And that’s another one that like I don’t I definitely don’t think it would happen, at least not now. But if automatic announced that they’ve entered into a deal to acquire medium. Again, I wouldn’t like I wouldn’t be shocked. You know, there’s a certain amount of sense there. And when you start talking about these user bases and distributed offering and stuff like, man, I could see why that would make sense.

Oh, I could absolutely see medium being snatched up and then replaced with like, a,

I don’t know, like an extension of WordPress. Yeah. And that’s the thing like I, I think the outcome of that would be very different from the outcome of buying Tumblr, Tumblr, I don’t think you’re going to see change, not in any meaningful ways. Medium, I would could 100% CJ basically becoming a, like a neutral Gutenberg front end, because that’s one thing about medium, right, is that it’s always been about just plain bland content without a bunch of design in the way.

I mean, it wouldn’t be that it wouldn’t be that challenging. Technically, to have Tumblr or medium become like front ends that just communicate with a WordPress API. And so all the all the content is ultimately stored in like WordPress services or WordPress databases. But it’s displayed with a interface that’s familiar to the users who have used it already. Yeah, I could see that happening. And that would like that would streamline their back end costs, though, because Tumblr is all block based to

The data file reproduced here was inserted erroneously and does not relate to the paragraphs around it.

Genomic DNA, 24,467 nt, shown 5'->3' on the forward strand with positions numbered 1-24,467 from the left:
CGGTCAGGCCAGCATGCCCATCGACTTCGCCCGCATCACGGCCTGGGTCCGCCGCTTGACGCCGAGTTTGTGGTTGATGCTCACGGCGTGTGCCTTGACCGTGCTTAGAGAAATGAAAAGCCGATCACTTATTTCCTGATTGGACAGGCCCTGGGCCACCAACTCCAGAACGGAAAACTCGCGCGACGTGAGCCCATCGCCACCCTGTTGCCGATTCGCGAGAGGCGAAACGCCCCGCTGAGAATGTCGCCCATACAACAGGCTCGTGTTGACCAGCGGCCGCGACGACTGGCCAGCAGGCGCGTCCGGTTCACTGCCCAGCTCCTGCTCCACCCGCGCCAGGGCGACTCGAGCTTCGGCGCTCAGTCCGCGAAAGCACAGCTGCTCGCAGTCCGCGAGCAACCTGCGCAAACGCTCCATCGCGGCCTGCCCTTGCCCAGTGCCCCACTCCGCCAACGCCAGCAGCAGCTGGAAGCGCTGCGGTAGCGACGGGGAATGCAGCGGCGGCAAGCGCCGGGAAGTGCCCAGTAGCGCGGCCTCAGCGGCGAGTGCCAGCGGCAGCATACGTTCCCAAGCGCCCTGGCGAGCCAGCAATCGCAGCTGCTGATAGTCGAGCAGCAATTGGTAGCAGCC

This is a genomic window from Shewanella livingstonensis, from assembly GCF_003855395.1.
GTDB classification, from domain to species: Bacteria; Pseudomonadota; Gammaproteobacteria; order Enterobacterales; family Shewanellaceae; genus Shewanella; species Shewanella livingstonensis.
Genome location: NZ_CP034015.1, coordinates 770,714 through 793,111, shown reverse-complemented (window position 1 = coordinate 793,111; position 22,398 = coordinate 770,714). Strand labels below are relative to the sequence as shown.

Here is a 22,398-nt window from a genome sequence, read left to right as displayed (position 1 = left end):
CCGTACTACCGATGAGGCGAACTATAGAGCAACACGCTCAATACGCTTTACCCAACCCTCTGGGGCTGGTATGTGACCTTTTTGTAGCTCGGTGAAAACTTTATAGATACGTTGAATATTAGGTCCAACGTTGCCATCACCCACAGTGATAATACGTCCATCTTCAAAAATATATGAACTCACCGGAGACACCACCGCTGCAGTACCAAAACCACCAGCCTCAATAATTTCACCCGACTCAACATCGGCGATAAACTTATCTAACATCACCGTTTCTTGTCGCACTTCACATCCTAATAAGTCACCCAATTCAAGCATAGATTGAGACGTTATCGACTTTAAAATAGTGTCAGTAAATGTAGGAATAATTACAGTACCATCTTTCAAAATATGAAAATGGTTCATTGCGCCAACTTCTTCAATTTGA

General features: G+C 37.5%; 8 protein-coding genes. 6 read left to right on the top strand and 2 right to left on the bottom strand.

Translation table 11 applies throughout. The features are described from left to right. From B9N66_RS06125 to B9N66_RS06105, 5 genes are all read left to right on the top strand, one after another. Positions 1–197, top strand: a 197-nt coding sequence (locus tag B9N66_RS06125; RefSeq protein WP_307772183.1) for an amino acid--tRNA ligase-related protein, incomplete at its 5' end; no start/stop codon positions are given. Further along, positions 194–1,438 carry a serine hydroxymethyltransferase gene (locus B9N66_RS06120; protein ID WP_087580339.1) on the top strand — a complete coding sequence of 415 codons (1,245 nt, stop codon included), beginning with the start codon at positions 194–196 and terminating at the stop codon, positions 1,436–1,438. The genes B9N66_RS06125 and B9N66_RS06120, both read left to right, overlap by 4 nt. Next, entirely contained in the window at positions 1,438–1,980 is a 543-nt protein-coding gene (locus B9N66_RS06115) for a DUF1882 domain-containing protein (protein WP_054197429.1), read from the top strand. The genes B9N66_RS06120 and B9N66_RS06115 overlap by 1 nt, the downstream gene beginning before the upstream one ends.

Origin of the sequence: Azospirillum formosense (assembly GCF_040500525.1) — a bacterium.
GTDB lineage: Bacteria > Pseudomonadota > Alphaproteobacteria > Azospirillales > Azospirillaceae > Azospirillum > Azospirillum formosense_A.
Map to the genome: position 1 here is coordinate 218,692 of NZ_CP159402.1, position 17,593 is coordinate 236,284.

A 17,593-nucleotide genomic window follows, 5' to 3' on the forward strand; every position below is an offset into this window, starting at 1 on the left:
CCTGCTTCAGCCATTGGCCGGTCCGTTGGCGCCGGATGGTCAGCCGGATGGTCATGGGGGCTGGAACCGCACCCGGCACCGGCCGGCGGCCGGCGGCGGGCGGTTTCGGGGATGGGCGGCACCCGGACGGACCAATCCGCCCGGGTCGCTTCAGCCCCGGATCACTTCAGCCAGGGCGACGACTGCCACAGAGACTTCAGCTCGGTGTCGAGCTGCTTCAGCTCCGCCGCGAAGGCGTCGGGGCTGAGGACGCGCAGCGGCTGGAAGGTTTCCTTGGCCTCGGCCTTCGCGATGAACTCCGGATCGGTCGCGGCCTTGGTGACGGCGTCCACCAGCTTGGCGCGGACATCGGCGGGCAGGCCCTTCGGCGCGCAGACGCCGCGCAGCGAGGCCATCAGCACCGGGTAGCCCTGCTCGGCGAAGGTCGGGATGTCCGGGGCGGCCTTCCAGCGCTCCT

is it? It’s, it has literally been so long since I’ve used it. I don’t remember what the editor looks like.

They they, I mean, it’s not block based, like how medium is, but like, each post is basically one block type. Yeah, so like you make you make a post, and it’s just one block. So it would be like, you know, sending a post to the WordPress thing. It’s just the single block type for that. And like kind of like an aside are having, whereas medium would have a more traditional interface. But yeah, I could see that just being like, as far as the bat, as far as a friend is concerned, it’s different, completely the same. But on the back end, all the data is like Marshall by WordPress, I can see that

every few years, people throw around the idea like is automatic prime for an IPO. Thus far, I don’t think that’s true. I don’t think it’s going to happen. There’s no way

no way that that would involve Matt would have to turn over so much control for that. And he doesn’t seem like the type of person who would want to do that is I like I

think nail on the head.

No disrespect to matter at all. But like, his actions so far have seemed to imply that he very much likes being able to steer the WordPress ship as much as possible. It’s,